BASSETT v. TOWN OF EAST HAVEN, 219 Conn. App. 866 (2023)

The Appellate Court affirmed a dismissal in a claim where the employee sustained a traumatic amputation of his hand after igniting an explosive device which he found in the course of his work. The claimant was a 29-year-old supervisor of a summer youth program for a municipality. In the course of this job the claimant would supervise and assist teenage workers in cleaning up areas of East Haven. During the course of picking up an area outside a school the claimant found a “small brown sphere with paper wrapped around it, foil stuck on it, and the wick attached thereto.” The claimant had a lighter which he used to light the wick; the sphere exploded causing serious injuries and an amputation of the hand. The respondent Town acknowledged that the claimant’s injuries occurred during the course of his work but did not arise out of his work. The Administrative Law Judge concluded that “his intentional lighting of the wick broke the chain of causation with respect to the scope of his employment and that the claimant’s resulting injuries did not “arise out of” his employment.” The Judge did not accept the claimant’s contention that he had lit the wick to protect other employees. There was no finding of serious and willful misconduct.  The Appellate Court concluded that the injury did not arise out of the employment  and the Judge’s decision below was logically and legally correct. 




WICKSON V. A.C. MOORE, 6478 CRB-2-22-6 (May 1, 2023)


The claimant had a prior hearing loss and TBI before being hired by the employer.  Initially the job was light duty but the claimant contended that the work over time became more difficult including stacking merchandise and  unloading pallets. She worked with the employer sixteen years.  On September 17, 2015 she alleged an injury to her left shoulder at work; she reported it to her supervisor but he did not fill out a report of injury for her.  When she initially sought medical treatment there was no specific history provided regarding a work injury.  She came under the care of an orthopedic surgeon, Dr. Anbari, who recommended reverse left shoulder arthroplasty.  The claimant also began to develop right shoulder problems; she underwent a reverse right shoulder arthroplasty.  The claimant sought workers’ compensation benefits both on a theory that she had a specific injury at work and repetitive trauma.  Dr. Anbari supported compensability both due to the specific accident in 2015 and repetitive trauma during the course of her work.  A  RME, Dr. Jambor, questioned causation of the bilateral shoulder injury to work.  A CME, Dr. Barnett, suggested that the 2015 incident was not well-documented; while he stated the cause of the shoulder claim was multi-factorial he could not state with any certainty the degree of contribution due to the work.  The ALJ concluded that the claim was compensable based on a repetitive trauma theory and found that Dr. Anbari’s opinion credible in that regard.  The ALJ concluded that while the claimant did have a 2015 incident at work it was not the cause of her bilateral shoulder injury; rather, the Judge determined that her shoulder injuries were due to the repetitive nature of her work.  The CRB affirmed the decision on appeal pointing out that there was sufficient evidence in the record to support the Finding.  The Board noted that the Judge could choose to accept all or a portion of an opinion by the doctors.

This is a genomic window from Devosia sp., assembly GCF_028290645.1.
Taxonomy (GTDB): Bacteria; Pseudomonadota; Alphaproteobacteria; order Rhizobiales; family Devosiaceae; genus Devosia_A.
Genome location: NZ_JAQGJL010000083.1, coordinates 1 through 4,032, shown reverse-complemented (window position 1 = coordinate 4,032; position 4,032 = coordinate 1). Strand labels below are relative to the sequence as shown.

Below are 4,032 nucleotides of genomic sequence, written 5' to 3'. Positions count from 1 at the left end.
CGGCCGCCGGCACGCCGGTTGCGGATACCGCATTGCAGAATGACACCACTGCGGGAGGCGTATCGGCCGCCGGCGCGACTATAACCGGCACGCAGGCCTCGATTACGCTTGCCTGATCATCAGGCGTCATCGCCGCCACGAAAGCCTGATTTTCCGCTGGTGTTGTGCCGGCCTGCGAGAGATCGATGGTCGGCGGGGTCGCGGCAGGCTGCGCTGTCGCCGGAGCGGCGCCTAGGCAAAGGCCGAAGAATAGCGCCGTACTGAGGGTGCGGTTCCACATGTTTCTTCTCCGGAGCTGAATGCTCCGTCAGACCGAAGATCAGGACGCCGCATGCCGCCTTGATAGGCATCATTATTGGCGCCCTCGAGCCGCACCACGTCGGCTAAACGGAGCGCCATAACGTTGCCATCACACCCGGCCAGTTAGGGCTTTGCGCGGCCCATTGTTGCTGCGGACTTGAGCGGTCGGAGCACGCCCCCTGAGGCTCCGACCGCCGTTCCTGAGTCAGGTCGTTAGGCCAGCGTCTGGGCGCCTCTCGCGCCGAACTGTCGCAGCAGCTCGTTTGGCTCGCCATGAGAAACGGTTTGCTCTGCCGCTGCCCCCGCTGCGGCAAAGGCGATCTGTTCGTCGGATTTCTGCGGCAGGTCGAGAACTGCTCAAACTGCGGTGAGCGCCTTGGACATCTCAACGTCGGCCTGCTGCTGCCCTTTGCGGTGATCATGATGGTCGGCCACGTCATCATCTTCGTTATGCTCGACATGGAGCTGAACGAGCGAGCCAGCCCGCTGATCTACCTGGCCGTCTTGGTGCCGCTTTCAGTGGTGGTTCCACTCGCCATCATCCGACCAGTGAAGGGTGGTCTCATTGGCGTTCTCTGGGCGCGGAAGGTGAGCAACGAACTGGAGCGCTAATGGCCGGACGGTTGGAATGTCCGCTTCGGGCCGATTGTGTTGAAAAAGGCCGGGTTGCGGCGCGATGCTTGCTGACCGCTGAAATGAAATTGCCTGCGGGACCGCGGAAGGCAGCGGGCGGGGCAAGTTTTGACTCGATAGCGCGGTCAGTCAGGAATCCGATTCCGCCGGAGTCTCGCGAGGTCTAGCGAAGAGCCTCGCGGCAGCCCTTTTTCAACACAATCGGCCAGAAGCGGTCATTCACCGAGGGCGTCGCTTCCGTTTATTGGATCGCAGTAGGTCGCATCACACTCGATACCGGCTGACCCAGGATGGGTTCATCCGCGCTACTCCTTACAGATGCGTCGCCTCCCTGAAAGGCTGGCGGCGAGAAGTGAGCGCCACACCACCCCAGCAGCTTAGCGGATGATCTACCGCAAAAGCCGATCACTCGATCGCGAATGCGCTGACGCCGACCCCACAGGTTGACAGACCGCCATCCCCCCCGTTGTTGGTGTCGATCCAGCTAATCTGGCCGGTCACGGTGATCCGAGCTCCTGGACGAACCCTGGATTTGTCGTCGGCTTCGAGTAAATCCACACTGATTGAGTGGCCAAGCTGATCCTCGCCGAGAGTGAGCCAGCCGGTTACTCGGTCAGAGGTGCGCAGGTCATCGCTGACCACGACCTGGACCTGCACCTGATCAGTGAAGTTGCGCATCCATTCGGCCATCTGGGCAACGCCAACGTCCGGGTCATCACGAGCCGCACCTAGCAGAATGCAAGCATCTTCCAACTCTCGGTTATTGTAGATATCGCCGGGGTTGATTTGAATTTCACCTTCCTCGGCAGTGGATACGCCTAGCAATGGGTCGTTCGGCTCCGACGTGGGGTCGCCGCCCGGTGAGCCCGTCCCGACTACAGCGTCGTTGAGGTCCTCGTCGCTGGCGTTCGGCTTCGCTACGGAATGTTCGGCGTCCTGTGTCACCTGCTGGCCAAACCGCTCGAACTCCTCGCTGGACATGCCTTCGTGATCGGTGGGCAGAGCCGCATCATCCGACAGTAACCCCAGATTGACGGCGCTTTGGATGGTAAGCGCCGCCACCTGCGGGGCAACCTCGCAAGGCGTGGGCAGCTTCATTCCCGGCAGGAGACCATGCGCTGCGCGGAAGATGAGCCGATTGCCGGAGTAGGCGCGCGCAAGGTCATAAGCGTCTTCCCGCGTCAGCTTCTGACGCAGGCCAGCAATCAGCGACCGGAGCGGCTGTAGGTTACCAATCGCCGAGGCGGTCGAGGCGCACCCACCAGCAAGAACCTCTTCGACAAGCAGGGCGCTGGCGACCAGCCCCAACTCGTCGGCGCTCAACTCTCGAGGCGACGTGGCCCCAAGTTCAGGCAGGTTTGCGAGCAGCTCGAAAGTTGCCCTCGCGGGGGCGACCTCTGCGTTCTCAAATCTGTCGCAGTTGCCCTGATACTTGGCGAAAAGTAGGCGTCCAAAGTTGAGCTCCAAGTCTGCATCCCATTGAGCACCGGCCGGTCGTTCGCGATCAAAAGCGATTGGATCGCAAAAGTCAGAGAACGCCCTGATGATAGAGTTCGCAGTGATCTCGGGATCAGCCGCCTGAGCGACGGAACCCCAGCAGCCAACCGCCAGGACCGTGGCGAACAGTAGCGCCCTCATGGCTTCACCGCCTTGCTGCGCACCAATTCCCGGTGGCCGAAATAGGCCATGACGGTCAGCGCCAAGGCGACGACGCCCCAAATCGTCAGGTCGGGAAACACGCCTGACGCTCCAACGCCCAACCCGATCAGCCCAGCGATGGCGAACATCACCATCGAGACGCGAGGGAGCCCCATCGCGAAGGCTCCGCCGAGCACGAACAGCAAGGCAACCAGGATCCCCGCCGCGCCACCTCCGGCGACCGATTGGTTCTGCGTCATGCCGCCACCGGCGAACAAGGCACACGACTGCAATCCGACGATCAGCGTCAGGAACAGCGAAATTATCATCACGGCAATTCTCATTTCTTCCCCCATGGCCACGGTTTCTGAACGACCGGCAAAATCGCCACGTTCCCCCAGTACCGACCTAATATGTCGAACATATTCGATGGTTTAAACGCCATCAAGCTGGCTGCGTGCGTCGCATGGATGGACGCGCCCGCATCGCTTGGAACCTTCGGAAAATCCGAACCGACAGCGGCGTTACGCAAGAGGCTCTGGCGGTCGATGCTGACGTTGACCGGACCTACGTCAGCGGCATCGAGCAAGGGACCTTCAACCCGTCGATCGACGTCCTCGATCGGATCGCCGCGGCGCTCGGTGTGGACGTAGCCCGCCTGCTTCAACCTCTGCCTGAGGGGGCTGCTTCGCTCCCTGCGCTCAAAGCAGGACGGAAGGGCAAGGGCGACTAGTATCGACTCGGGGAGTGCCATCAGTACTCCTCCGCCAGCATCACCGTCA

The claimant sustained a number of work-related back injuries in 2006, 2008 and 2017 with the same employer.  For an August 3, 2006 accident the claimant received a rating of 7.5% from Dr. Lewis, the treating physician;  Dr. Brown, the RME, rated at 0%.  The parties agreed to a compromise voluntary agreement at 3.75% that was approved and paid.  In 2009 the new treating physician, Dr. Opalak rated at 10% and a va was issued, approved  and paid for an additional increased rating of 10% (there is no discussion in the case whether Dr.  Opalak commented, at that time, whether the 10% rating was in addition to or inclusive of the prior ratings).  Surgeries to the low back were subsequently performed in 2018 and 2020 and a rating of 20% was issued by Dr. Opalak “inclusive of all prior ratings.”   The respondents acknowledged the rating of 20% but asserted that a credit was due against the 20% rating of 17.5% (10% from the 2009 award and 7.5% from the rating of Dr. Lewis notwithstanding that the award was compromised at 3.75%). The claimant agreed to a credit of only 13.75%.  The trial Judge concluded that the credit was 13.75% based on the initial 3.75% that was paid and the subsequent 10% award.  The CRB affirmed the award and rejected the respondents’ argument that pursuant to Connecticut General Statutes Section 31-349(a) that they were entitled to a credit for the initial rating of Dr. Lewis since it was “payable” even though it was not paid.  In reaching their decision the Board considered the seemingly conflicting cases of Ouellette v. New England Masonry Company, 5424 CRB -7-09-2 (January 14, 2010)(credit for full 20% rating in stipulation to date given although the claimant was not paid the entire 20% rating in a compromise agreement), and Peralta-Gonzalez v. First Student, 6160 CRB-7-16-12 (November 16, 2017)(compromise payment of 18.5 credited against subsequent award and not the entire 20% rating).  Based on the facts as presented one wonders why the respondents did not address the issue of credit from the first permanency claim at the time that the second va for the additional 10% was issued.




In this matter, the Respondents were successful in obtaining a Finding and Dismissal on the issue of whether the claimant is permanently totally disabled due to a January 5, 2017 compensable lumbar injury.

Ms. Herbert, who was 67 at time of trial, was hired in 2005 as a housekeeper for Windham Hospital.  Ms. Herbert did not graduate from high school and worked in unskilled job positions throughout her employment history.

In 2017 she injured her lumbar back while lifting heavy linens. She treating conservatively, reached MMI, received a compromised 8% PPD impairment and 31-308a based on searches.

She claimed she is a permanent total under the Osterlund theory, and to support her claim she had Kerry Skillin, CRC provide a vocational assessment, who found the claimant unemployable with no earning capacity.  Ms. Skillin testified as to the standardized testing results which she administered and opined the claimant had no transferable skills.  She also found that Ms. Herbert would have trouble concentrating at any job due to her diminished cognitive ability.